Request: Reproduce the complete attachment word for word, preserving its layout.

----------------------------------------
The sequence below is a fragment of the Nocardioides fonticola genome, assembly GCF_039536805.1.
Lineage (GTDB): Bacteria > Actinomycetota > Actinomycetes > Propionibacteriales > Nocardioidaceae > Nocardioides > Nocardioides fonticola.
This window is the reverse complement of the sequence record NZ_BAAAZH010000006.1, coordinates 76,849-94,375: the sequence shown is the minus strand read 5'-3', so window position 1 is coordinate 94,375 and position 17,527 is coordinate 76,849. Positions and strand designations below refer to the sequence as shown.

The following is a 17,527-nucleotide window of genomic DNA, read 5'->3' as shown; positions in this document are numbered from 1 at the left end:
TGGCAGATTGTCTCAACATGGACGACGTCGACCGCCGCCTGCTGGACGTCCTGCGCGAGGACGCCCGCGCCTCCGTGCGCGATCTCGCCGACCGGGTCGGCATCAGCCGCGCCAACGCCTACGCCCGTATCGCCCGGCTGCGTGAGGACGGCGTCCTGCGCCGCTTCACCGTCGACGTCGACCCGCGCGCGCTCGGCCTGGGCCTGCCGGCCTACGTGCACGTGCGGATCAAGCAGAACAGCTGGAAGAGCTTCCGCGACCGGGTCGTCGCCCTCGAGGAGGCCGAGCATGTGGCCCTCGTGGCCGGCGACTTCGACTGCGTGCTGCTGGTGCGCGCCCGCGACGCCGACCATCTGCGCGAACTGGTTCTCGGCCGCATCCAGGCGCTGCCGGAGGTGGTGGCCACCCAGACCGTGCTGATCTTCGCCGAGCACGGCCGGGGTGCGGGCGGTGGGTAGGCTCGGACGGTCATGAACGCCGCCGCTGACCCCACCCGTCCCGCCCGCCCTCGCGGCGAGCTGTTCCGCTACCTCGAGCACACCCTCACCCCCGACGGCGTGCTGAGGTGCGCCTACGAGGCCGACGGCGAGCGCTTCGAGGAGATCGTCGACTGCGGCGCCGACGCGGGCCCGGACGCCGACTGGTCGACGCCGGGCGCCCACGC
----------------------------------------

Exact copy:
The sequence below is a fragment of the Nocardioides fonticola genome, assembly GCF_039536805.1.
Lineage (GTDB): Bacteria > Actinomycetota > Actinomycetes > Propionibacteriales > Nocardioidaceae > Nocardioides > Nocardioides fonticola.
This window is the reverse complement of the sequence record NZ_BAAAZH010000006.1, coordinates 76,849-94,375: the sequence shown is the minus strand read 5'-3', so window position 1 is coordinate 94,375 and position 17,527 is coordinate 76,849. Positions and strand designations below refer to the sequence as shown.

The following is a 17,527-nucleotide window of genomic DNA, read 5'->3' as shown; positions in this document are numbered from 1 at the left end:
TGGCAGATTGTCTCAACATGGACGACGTCGACCGCCGCCTGCTGGACGTCCTGCGCGAGGACGCCCGCGCCTCCGTGCGCGATCTCGCCGACCGGGTCGGCATCAGCCGCGCCAACGCCTACGCCCGTATCGCCCGGCTGCGTGAGGACGGCGTCCTGCGCCGCTTCACCGTCGACGTCGACCCGCGCGCGCTCGGCCTGGGCCTGCCGGCCTACGTGCACGTGCGGATCAAGCAGAACAGCTGGAAGAGCTTCCGCGACCGGGTCGTCGCCCTCGAGGAGGCCGAGCATGTGGCCCTCGTGGCCGGCGACTTCGACTGCGTGCTGCTGGTGCGCGCCCGCGACGCCGACCATCTGCGCGAACTGGTTCTCGGCCGCATCCAGGCGCTGCCGGAGGTGGTGGCCACCCAGACCGTGCTGATCTTCGCCGAGCACGGCCGGGGTGCGGGCGGTGGGTAGGCTCGGACGGTCATGAACGCCGCCGCTGACCCCACCCGTCCCGCCCGCCCTCGCGGCGAGCTGTTCCGCTACCTCGAGCACACCCTCACCCCCGACGGCGTGCTGAGGTGCGCCTACGAGGCCGACGGCGAGCGCTTCGAGGAGATCGTCGACTGCGGCGCCGACGCGGGCCCGGACGCCGACTGGTCGACGCCGGGCGCCCACGC